You know that old trick where you get someone else to blow into the ignition interlock device so that you can get the engine started? Well, apparently, Washington state lawmakers and the police are aware of this trick too.
So beginning January 1, 2013, all new ignition interlock devices will come with digital cameras. When you blow into the device, the device will simultaneously take your picture allowing state patrol to know who is actually taking the test, reports MyNorthwest.
As you may know, ignition interlock devices are required on all vehicles for those who have been convicted of drunken driving. The machine requires the driver to provide a breath sample before starting the car. If the driver is sober, the engine will start. But if the device detects alcohol on the breath of the driver, the engine will lock preventing the driver from starting the vehicle.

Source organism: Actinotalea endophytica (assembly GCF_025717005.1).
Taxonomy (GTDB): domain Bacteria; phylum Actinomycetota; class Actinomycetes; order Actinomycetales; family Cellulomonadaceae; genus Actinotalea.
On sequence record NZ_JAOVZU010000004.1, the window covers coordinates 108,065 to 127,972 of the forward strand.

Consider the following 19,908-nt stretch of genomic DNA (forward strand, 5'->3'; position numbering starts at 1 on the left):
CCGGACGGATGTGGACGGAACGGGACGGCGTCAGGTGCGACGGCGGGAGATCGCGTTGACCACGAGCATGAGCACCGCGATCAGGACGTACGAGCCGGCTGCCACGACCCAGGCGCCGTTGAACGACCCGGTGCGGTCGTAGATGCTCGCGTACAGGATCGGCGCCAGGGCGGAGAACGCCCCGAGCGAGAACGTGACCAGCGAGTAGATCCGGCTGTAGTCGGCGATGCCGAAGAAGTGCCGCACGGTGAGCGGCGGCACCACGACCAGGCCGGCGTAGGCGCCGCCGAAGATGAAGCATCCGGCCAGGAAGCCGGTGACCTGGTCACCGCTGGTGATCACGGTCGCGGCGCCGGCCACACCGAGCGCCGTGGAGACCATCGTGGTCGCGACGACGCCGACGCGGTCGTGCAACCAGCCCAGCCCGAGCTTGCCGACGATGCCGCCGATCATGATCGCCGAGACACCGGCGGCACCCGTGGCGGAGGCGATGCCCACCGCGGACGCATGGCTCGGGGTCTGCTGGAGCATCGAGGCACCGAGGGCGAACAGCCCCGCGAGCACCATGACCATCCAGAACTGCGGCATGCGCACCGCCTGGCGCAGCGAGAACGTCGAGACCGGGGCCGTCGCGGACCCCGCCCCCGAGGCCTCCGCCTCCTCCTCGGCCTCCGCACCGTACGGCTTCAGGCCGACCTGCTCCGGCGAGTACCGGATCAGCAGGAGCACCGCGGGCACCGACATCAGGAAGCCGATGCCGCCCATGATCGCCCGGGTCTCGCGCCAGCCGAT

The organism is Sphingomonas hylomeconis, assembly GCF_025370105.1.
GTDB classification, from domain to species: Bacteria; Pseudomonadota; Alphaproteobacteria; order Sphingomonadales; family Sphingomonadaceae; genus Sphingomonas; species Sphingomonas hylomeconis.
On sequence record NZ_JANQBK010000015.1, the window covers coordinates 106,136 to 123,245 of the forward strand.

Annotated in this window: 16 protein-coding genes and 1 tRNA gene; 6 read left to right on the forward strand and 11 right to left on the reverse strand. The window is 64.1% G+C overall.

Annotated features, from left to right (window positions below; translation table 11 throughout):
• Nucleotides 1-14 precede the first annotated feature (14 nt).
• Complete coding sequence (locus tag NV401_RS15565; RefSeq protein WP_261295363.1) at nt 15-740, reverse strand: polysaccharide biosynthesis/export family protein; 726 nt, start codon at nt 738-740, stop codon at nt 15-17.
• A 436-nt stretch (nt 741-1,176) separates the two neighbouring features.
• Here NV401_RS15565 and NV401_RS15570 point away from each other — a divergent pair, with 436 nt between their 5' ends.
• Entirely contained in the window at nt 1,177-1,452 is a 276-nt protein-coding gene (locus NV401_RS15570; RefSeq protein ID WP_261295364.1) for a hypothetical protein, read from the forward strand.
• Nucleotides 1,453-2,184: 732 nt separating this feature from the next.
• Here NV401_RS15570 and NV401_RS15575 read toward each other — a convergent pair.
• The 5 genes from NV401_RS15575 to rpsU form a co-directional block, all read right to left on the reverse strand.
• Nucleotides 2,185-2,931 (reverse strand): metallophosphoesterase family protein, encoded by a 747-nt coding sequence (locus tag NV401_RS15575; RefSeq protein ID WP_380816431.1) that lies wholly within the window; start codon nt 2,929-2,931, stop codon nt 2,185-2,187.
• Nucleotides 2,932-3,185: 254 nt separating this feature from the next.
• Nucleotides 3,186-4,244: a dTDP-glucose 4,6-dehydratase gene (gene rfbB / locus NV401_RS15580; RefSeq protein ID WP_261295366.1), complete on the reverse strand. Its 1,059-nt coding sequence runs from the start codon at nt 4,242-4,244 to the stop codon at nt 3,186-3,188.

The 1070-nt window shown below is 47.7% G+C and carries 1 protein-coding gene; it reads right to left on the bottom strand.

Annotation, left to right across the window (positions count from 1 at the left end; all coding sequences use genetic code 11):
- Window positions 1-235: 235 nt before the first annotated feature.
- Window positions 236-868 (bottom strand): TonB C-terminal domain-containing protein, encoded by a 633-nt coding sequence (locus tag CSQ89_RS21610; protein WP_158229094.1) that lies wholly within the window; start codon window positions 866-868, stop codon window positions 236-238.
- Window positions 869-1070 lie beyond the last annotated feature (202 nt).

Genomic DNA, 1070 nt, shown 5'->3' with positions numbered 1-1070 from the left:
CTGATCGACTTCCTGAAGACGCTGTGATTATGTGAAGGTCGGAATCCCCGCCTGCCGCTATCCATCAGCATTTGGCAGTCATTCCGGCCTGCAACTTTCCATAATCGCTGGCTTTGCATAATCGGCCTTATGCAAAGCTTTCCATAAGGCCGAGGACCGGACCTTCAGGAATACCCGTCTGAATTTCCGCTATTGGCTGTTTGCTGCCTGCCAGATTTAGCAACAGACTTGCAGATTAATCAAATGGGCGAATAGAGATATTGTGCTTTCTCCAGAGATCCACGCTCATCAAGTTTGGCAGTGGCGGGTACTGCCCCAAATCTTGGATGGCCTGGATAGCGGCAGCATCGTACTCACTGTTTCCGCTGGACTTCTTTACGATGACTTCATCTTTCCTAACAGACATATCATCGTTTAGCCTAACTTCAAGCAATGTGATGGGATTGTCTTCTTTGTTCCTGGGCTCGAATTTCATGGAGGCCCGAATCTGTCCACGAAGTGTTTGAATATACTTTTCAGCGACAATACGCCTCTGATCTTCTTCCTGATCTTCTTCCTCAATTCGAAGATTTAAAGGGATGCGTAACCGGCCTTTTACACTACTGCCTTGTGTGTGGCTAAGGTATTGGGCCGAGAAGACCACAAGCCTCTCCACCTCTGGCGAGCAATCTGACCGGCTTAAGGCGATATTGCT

While this may sound good in practice, many convicted DUI offenders have thought of clever ways around the ignition interlock device. Some simply have another passenger blow into the device. While others have even used a portable air compressors to "blow" into the device for them, writes MyNorthewest.
With photographic evidence of who is actually blowing into the device, Washington State Patrol now have access to pretty convincing evidence that someone was trying to cheat or tamper with the device. This can lead to additional criminal penalties as an individual charged with circumventing an ignition interlock device is typically charged with a gross misdemeanor carrying a possible one-year prison term.
If you have been arrested for drunk driving in the Seattle or King County areas or if you have gotten into trouble for tampering with an ignition interlock device, you will need the assistance of an experienced DUI attorney. The award-winning and "superb" rated attorneys at Wolff Criminal Defense can help you on your defense. Call us at 425-284-2000 to receive a free, confidential consultation. You can also visit our website at WolffCriminalDefense.com to set up a consultation.
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